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Big increase seen in early voting turnout

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Indiana has been known to have embarrassingly low voter turnout in recent years, especially in primaries, which are typically done deals on the presidential level by the time May rolls around.

Only 37 percent of registered Marion County voters cast ballots in the 2008 presidential primary. That number dropped to 21 percent in 2012, when President Barack Obama ran for his second term.

But with a still-contested primary face-off in both major political parties, the Hoosier state could wield an unusual amount of impact this time around. That’s one factor that could be contributing to a boost in early voting turnout in Marion County.

After two weeks of early voting at the Marion County Clerk’s Office, turnout was almost double what it was at the same point in the 2012 primary.

Early voting began on April 5, a Tuesday, so the first week of voting only had four days, compared to five full days in the first week in 2012.

In 2012, 605 ballots were cast in the first 10 days of early voting in Marion County. As of April 15 this year, 1,157 early ballots had been cast over nine days, an increase of 91 percent over 2012. This year’s numbers are 28 percent higher than in 2008 — the last time no incumbent was running for the nation’s highest office. The first week of 2008 early voting also had five full days, compared to 2016’s four days.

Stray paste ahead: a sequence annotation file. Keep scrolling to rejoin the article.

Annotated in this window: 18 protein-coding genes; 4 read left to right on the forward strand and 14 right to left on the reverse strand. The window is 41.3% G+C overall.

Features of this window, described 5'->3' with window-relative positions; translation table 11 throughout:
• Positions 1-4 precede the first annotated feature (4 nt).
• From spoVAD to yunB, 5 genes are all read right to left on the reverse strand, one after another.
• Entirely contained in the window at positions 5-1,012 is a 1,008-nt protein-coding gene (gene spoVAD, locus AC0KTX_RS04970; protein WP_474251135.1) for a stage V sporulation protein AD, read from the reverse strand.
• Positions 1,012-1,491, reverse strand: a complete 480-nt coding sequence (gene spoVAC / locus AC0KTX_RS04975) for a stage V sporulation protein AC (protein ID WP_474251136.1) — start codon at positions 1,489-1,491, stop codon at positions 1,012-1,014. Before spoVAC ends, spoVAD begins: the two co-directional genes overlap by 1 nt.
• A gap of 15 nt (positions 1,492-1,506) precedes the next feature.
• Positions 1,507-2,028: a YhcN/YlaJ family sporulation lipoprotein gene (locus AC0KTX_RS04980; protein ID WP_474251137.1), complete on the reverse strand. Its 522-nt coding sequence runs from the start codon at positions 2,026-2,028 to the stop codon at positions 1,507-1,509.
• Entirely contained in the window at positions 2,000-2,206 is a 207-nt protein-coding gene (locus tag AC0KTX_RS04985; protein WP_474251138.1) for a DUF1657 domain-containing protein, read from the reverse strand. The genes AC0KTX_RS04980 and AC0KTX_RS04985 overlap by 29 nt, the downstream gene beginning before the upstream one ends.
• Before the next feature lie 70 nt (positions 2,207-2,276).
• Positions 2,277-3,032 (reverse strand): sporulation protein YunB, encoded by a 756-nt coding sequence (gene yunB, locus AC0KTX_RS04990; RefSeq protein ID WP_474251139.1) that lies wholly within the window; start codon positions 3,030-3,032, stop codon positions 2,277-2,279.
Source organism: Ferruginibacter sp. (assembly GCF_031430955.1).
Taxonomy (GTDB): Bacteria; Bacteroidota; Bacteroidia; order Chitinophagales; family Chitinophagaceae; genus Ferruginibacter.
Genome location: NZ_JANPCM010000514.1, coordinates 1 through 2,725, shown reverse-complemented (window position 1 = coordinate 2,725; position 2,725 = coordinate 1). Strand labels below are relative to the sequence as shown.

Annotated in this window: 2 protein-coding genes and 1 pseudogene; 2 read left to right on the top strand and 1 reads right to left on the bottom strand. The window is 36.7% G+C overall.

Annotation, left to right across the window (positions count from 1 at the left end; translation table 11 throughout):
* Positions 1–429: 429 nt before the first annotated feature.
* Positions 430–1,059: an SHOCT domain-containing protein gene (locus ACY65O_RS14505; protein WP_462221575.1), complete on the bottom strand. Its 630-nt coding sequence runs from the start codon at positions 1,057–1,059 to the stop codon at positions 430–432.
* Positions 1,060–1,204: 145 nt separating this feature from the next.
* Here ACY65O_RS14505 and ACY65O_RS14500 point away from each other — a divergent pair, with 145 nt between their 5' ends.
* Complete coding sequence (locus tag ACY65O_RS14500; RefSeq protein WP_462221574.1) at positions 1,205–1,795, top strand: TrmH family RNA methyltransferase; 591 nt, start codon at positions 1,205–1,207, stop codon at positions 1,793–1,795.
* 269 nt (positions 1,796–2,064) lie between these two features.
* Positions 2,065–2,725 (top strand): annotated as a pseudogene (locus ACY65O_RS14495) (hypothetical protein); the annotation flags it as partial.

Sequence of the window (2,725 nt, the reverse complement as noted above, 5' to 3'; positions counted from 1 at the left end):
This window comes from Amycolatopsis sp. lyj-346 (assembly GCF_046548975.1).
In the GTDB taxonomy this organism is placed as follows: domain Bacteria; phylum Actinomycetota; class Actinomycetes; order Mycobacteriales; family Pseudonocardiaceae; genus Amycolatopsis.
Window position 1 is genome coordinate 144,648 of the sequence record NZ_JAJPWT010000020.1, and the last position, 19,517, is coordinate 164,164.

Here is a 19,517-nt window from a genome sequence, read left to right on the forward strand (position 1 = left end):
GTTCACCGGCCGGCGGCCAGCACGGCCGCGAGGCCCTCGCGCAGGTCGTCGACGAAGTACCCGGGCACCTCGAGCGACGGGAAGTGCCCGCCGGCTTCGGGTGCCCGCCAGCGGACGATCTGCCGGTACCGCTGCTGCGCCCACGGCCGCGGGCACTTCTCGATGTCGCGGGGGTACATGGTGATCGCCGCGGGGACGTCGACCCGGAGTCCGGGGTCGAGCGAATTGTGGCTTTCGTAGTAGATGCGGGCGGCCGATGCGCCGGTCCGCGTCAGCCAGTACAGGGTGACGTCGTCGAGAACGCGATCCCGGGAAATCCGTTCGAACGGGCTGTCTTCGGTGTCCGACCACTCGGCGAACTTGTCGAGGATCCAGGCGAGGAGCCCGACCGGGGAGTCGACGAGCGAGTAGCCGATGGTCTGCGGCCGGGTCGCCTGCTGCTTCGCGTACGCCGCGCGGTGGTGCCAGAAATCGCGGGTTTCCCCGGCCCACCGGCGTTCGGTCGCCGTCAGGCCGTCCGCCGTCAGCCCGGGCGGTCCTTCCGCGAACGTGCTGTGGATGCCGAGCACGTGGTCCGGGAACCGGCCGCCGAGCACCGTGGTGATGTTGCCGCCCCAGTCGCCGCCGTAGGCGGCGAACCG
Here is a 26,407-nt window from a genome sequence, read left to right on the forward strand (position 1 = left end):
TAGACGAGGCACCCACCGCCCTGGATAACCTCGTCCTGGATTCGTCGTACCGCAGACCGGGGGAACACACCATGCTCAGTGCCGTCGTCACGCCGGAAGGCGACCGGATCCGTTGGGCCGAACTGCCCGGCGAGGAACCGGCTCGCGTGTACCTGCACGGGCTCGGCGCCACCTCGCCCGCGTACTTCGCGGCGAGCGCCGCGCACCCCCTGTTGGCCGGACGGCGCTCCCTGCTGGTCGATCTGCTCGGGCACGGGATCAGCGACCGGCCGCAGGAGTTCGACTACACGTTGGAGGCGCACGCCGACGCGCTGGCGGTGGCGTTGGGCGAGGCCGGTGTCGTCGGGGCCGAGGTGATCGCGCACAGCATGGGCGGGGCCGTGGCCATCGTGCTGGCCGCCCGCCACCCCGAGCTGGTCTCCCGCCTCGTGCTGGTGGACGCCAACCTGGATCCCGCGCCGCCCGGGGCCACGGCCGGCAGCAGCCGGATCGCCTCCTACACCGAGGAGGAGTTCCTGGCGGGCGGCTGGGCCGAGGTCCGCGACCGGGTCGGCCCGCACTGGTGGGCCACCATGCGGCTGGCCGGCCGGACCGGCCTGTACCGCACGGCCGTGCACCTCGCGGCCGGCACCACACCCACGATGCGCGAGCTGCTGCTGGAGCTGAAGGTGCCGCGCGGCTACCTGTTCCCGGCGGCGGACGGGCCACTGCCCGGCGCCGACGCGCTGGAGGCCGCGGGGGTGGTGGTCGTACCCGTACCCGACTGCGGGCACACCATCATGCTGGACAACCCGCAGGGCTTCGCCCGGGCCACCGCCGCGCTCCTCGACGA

Whether the momentum continues remains to be seen, but early voting runs through May 2.

How to vote early


  • Every day, now through May 2
  • 8 a.m.–5 p.m. weekdays (except May 2, when it’s 8 a.m.-noon)
  • 10 a.m.–5 p.m. Saturdays and Sundays


Marion County Clerk’s


City-County Building

200 E. Washington St., W122

Indianapolis, IN 46204


  • You do not need a reason to vote early, but you must have a valid photo ID issued by the State of Indiana or federal government.
  • You will be asked to complete an application to vote absentee.
  • You will be handed a ballot to complete on-site. You will seal your completed ballot in a security envelope, and it is safely stored until it’s counted on Election Day.


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